Ahead of the Victorian Voluntary Assisted Dying scheme from 19 June, Palliative Care Australia has released a set of principles for health professionals to help provide care to people living with a life limiting illness.
PCA CEO Rohan Greenland says the document, Voluntary Assisted Dying in Australia: Guiding principles for those providing care to people living with a life-limiting illness is national in scope, and is designed to sit alongside enacted state legislation where it exists as well as organisational ethical frameworks and professional codes of conduct.
“We know that voluntary assisted dying poses many ethical, personal and professional issues for health professionals, care workers and volunteers who are providing care to people living with a life-limiting illness,” he said.
Yet Mr Greenland said while the practice of palliative care does not include voluntary assisted dying, as palliative care doesn’t hasten or postpone a person’s death, people exploring voluntary assisted dying options must be able to continue to receive palliative care.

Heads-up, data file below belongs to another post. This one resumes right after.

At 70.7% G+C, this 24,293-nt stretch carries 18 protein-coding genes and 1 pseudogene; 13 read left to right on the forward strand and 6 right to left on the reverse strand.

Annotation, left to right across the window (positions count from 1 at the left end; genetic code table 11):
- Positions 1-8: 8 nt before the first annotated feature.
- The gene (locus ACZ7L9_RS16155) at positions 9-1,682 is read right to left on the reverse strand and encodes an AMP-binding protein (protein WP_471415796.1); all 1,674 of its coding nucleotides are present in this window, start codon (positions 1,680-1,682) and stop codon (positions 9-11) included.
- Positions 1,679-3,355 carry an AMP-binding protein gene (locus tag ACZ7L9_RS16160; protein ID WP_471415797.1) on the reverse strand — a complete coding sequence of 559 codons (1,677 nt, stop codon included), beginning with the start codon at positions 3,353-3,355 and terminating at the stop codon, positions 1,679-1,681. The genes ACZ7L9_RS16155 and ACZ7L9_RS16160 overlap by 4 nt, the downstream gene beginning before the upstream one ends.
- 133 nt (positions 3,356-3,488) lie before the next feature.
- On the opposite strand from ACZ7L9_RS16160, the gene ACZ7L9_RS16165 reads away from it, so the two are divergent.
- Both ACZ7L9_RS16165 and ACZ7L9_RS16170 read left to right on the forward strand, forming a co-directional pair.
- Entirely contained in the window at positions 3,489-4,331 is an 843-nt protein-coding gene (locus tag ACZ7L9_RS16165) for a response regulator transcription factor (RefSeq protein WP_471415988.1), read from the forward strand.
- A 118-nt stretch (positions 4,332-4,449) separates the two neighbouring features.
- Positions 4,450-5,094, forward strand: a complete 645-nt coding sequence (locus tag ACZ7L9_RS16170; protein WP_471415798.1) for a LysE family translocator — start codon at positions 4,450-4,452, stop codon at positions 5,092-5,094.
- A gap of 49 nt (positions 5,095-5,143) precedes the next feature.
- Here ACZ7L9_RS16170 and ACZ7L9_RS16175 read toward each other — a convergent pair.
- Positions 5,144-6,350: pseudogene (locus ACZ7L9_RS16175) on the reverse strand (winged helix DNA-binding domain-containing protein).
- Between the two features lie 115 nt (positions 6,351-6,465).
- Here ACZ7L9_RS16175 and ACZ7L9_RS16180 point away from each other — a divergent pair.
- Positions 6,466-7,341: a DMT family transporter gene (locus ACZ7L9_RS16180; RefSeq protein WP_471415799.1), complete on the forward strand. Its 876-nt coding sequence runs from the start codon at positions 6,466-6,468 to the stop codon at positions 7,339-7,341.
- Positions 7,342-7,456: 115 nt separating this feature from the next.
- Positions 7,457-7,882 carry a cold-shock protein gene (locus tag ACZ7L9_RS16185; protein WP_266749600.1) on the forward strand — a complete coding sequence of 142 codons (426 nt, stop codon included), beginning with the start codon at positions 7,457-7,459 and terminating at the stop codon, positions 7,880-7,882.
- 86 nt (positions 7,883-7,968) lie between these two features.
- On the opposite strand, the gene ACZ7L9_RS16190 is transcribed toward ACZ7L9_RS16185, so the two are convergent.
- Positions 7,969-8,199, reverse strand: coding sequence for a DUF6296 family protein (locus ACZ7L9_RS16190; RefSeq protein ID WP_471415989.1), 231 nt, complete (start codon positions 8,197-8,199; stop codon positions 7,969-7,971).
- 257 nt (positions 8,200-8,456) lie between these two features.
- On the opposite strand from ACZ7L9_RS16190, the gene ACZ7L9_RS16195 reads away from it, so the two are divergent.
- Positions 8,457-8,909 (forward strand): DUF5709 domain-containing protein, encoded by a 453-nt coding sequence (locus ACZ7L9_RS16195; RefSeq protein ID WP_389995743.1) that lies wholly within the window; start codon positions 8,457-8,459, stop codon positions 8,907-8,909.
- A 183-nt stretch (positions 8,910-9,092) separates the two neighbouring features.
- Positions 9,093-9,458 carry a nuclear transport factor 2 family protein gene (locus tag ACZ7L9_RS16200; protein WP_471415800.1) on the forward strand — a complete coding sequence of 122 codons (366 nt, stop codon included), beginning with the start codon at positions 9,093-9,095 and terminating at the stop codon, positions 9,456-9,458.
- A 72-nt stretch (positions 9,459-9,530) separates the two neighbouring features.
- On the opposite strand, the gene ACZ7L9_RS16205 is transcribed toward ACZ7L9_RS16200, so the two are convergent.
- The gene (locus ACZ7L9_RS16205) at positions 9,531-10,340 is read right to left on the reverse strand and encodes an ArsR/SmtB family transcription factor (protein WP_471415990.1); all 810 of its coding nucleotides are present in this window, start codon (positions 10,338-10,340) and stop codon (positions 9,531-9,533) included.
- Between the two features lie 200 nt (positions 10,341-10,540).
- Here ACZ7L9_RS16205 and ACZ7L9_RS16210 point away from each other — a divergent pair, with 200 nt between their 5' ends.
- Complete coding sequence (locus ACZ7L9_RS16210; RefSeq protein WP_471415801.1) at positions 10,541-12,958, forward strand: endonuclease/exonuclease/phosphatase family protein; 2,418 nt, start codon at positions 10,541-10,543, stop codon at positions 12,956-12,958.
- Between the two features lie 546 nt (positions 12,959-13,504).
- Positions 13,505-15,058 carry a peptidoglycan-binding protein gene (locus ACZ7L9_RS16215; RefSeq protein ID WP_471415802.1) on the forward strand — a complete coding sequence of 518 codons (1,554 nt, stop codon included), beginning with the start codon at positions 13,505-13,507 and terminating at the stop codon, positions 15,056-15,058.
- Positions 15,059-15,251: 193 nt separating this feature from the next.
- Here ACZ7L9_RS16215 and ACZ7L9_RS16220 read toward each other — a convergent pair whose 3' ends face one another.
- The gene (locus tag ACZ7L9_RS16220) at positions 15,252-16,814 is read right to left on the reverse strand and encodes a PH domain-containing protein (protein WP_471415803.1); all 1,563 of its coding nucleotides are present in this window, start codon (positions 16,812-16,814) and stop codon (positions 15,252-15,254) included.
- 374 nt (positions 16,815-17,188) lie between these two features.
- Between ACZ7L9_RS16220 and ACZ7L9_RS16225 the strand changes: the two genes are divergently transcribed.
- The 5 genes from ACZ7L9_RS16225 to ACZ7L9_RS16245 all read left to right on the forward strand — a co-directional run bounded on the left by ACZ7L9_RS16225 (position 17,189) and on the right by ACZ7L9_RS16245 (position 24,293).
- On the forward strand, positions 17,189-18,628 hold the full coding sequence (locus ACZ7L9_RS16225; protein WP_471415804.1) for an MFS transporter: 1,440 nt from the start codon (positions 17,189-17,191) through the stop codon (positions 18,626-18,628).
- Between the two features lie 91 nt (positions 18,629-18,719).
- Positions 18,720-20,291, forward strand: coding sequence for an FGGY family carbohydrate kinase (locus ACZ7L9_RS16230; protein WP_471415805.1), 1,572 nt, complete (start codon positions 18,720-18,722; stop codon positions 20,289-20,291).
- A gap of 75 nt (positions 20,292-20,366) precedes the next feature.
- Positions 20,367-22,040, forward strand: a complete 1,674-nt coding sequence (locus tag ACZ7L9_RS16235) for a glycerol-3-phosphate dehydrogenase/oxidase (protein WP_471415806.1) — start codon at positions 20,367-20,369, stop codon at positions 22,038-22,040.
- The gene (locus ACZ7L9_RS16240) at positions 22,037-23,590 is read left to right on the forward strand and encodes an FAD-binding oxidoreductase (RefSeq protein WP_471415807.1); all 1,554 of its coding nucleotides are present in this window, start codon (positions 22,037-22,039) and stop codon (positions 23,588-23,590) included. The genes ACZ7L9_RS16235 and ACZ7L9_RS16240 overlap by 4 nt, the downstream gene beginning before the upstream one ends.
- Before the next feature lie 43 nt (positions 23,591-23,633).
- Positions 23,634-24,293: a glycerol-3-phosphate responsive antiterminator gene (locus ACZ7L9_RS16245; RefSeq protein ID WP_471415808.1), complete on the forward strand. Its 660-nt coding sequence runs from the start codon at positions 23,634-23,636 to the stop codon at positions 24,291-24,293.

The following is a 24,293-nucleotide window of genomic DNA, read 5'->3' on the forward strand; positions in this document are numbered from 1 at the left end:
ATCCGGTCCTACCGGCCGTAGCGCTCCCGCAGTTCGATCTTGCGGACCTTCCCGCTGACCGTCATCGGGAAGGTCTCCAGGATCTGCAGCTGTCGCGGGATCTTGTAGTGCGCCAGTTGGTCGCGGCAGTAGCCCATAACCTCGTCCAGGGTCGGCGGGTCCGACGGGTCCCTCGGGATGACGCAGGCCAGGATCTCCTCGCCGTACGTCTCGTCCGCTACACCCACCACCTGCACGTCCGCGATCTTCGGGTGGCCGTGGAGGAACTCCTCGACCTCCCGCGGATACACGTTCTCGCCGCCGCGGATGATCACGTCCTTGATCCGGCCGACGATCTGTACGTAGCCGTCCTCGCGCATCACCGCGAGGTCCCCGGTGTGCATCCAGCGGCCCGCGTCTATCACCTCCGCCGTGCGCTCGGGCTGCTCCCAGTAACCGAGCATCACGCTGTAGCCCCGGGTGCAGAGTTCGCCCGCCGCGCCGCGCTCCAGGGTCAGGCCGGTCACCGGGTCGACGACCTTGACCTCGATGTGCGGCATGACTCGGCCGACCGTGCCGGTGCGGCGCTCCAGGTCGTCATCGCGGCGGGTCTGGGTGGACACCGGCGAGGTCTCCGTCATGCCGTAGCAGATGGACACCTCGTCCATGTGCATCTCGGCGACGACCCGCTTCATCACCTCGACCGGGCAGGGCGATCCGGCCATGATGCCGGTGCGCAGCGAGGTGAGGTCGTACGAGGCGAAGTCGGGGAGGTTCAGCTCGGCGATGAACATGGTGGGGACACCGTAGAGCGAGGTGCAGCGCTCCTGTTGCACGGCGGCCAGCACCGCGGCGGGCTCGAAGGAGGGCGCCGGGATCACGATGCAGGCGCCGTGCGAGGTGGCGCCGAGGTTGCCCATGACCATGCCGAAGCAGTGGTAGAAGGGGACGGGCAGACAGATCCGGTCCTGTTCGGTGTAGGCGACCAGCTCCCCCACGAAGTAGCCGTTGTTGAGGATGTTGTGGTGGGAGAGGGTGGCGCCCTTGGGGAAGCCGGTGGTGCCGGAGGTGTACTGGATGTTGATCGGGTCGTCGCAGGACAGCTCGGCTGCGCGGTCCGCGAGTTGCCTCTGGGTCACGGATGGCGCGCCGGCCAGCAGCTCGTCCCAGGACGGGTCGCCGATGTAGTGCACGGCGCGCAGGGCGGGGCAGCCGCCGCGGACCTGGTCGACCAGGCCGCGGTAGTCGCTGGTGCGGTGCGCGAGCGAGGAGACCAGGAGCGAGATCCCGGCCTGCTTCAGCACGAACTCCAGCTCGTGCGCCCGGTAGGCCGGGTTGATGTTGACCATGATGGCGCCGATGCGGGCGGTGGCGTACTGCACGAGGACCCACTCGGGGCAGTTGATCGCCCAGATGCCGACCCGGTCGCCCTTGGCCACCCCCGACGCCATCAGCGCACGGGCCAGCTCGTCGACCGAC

According to Mr Greenland the two key reasons for developing the principles are to ensure that appropriate care is provided to people living with a life-limiting illness at all times, and to ensure that respectful and cooperative relationships between health professionals are maintained.
The seven principles of equal importance are:
- People living with a life-limiting illness are supported and respected whether or not they choose to explore or access voluntary assisted dying.
- People exploring voluntary assisted dying will not be abandoned
- Respectful and professional behaviour towards colleagues and co-workers regardless of their views on voluntary assisted dying
- Effective communication is an important part of quality care